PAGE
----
What is special about the Tabligh is that it is a movement that does not have the rigidity of parties, organisations or corporations. Membership is open to all and on a flexible basis: Some join and follow the Tabligh for a weekend a month, some for weeks or months per year, some for life.
One thing that they all do is move, in order to meet other members of the faith community and to weaken their bonds to the material world around them. They do not stay in hotels when they travel (for that would be unseemly and too worldly), but choose to stay in mosques and seminaries. This is a mobile movement.
In the Indonesian province of West Papua I met a young Tabligh lad who had travelled all the way to Peru – via Jakarta then to Singapore, then to Japan, then to Los Angeles on to Mexico and finally to Peru and back again. At the large gatherings of the Tabligh I have attended in Pakistan, Southern Thailand (at Yala) and Java (at Temboro) I have met thousands of Tablighs from every part of the world.
Governments are now faced with the difficult task of educating their respective populations and encouraging them to maintain a healthy social distance from one another while avoiding large gatherings. This poses a problem for movements that conduct pilgrimages in groups, and this applies not only to the Tabligh but also Christians who undertake pilgrimages along the pilgrimage trails of Europe, Hindus who visit temples, and Buddhists who make pilgrimages to shrines.
So what is the best way forward with such groups?
Firstly, we should remember that the Tabligh has in fact had to self-regulate its activities and movements in the recent past. Two decades ago when Indonesia was in the grip of violent militancy, the Tabligh was infiltrated and used as a vehicle by some radicals who sought to move across Indonesia anonymously.
When it was discovered that terrorists had used the movement as a means to get to places like Bali, the Tabligh responded by checking on its members and ensuring that their movement would not become the vector for violence in the country.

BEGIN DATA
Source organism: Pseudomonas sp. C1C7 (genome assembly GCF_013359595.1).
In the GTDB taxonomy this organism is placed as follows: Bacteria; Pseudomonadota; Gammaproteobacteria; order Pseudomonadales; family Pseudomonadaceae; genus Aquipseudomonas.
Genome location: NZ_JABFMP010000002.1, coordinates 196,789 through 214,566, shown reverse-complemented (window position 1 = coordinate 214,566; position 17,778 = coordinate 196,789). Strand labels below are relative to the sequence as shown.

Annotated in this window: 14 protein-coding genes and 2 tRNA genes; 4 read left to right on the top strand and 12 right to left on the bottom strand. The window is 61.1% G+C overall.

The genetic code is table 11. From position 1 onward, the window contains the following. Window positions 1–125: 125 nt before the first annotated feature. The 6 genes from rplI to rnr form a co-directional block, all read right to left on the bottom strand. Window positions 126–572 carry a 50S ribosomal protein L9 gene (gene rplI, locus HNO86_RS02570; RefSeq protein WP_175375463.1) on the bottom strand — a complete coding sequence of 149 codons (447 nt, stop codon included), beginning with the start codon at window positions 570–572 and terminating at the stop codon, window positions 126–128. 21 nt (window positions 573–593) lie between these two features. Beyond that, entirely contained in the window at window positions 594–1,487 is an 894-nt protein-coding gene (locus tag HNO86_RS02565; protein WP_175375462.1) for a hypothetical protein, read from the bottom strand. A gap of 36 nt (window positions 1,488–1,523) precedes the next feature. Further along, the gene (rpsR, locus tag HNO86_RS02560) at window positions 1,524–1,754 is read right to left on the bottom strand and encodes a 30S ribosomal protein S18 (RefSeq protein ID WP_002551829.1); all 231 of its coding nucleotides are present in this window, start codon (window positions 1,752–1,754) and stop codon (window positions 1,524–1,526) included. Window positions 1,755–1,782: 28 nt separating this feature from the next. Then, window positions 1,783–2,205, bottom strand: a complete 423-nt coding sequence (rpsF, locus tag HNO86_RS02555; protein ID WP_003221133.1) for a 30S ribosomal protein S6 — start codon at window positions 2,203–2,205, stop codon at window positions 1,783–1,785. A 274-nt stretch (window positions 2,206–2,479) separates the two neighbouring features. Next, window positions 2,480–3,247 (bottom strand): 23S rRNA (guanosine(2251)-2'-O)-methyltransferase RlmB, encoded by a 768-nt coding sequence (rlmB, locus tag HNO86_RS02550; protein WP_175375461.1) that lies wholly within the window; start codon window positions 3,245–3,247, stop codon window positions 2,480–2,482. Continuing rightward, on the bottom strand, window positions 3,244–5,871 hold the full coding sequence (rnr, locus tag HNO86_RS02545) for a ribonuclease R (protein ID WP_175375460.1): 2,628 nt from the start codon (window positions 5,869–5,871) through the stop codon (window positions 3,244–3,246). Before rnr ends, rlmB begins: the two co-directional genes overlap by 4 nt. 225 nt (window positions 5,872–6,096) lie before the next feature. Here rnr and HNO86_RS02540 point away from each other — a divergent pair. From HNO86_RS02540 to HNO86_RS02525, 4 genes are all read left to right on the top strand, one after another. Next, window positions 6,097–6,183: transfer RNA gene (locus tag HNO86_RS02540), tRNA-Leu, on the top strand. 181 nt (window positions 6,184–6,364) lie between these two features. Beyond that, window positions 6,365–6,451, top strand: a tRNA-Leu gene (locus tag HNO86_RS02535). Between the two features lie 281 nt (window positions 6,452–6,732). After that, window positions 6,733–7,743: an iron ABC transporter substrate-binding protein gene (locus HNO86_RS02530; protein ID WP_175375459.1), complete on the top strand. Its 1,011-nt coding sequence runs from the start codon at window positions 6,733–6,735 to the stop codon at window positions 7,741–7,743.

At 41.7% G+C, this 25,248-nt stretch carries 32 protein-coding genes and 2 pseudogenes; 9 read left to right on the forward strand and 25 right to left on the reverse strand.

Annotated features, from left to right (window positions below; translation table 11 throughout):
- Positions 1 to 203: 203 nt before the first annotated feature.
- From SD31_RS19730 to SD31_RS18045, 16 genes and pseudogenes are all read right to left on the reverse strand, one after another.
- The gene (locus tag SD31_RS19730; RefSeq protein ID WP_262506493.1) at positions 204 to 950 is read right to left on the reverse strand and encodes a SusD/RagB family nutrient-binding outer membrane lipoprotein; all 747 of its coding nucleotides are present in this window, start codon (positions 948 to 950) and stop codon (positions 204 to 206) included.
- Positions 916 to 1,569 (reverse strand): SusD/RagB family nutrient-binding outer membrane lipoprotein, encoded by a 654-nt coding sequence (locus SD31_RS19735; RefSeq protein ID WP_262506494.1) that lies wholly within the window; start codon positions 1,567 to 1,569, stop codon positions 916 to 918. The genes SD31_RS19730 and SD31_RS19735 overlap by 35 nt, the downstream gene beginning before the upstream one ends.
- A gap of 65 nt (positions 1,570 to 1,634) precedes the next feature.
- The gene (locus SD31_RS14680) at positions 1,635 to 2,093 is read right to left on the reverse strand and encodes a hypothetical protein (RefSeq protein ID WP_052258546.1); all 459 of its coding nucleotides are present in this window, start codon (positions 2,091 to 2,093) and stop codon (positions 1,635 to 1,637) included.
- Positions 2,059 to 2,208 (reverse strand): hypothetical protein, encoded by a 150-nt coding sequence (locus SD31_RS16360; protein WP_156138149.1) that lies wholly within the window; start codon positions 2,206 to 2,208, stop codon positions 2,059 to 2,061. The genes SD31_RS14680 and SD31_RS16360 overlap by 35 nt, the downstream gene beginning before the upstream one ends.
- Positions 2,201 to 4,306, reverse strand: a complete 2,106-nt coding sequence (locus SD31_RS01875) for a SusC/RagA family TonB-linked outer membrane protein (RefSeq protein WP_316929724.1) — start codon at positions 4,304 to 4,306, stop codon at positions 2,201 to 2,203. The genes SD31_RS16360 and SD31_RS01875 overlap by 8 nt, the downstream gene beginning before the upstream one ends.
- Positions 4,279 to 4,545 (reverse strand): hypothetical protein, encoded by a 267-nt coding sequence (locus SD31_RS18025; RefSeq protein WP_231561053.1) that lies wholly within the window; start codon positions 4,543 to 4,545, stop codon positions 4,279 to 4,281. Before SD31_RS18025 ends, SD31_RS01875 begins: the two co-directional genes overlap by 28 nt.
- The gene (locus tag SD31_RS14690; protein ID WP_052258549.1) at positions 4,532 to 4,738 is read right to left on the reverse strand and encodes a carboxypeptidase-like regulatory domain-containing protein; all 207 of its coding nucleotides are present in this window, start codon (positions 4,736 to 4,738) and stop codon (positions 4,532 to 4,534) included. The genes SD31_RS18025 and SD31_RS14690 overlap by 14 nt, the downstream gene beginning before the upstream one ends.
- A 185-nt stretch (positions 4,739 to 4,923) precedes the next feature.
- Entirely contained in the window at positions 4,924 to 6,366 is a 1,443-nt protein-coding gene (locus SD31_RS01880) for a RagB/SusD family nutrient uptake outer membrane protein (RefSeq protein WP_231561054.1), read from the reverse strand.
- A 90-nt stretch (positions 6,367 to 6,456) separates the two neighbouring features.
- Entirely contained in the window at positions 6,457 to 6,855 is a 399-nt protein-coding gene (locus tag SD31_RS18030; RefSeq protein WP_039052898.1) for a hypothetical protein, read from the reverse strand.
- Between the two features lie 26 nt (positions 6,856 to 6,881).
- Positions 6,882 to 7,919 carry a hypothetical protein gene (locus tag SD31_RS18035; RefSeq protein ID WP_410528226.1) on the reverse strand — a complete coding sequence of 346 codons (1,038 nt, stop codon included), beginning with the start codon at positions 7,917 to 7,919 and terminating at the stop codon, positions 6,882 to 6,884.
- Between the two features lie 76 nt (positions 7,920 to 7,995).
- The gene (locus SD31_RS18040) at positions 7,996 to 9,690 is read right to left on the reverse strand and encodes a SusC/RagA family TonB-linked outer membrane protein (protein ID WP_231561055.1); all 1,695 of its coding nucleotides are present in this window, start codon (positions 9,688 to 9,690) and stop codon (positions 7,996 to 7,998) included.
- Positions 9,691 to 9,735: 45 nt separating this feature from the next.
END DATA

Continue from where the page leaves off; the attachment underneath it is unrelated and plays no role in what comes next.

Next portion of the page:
As the Tabligh is a movement of faith and cares about its members’ welfare, it should be made clear to them that social responsibility is also an important value in religion. Muslim history has many examples of how Muslim rulers have imposed controls on movement in times of epidemics, and Muslim scholars have always laid great emphasis on the concept of collective social wellbeing.
So rather than scape-goating or victim-blaming the Tablighi movement and its members, a better approach would be to engage them constructively while opening opportunities for them to demonstrate social responsibility.
What applies to the Tabligh also applies to all itinerant movements and pilgrimage groups that likewise move from one place to another. By not singling out the Tabligh as a unique problem we avoid the mistake of adding stigma to crisis; by engaging them positively, such movements can actually play an important role in containing this virus pandemic.
The underlying message ought to be that social welfare and caring for the greater good of society are also components of faith, and they are not incompatible.
*Farish A. Noor is Associate Professor at the S. Rajaratnam School of International Studies (RSIS), Nanyang Technological University (NTU), Singapore and coordinator of the RSIS doctoral programme. Part of an RSIS series, this appeared earlier in The Straits Times.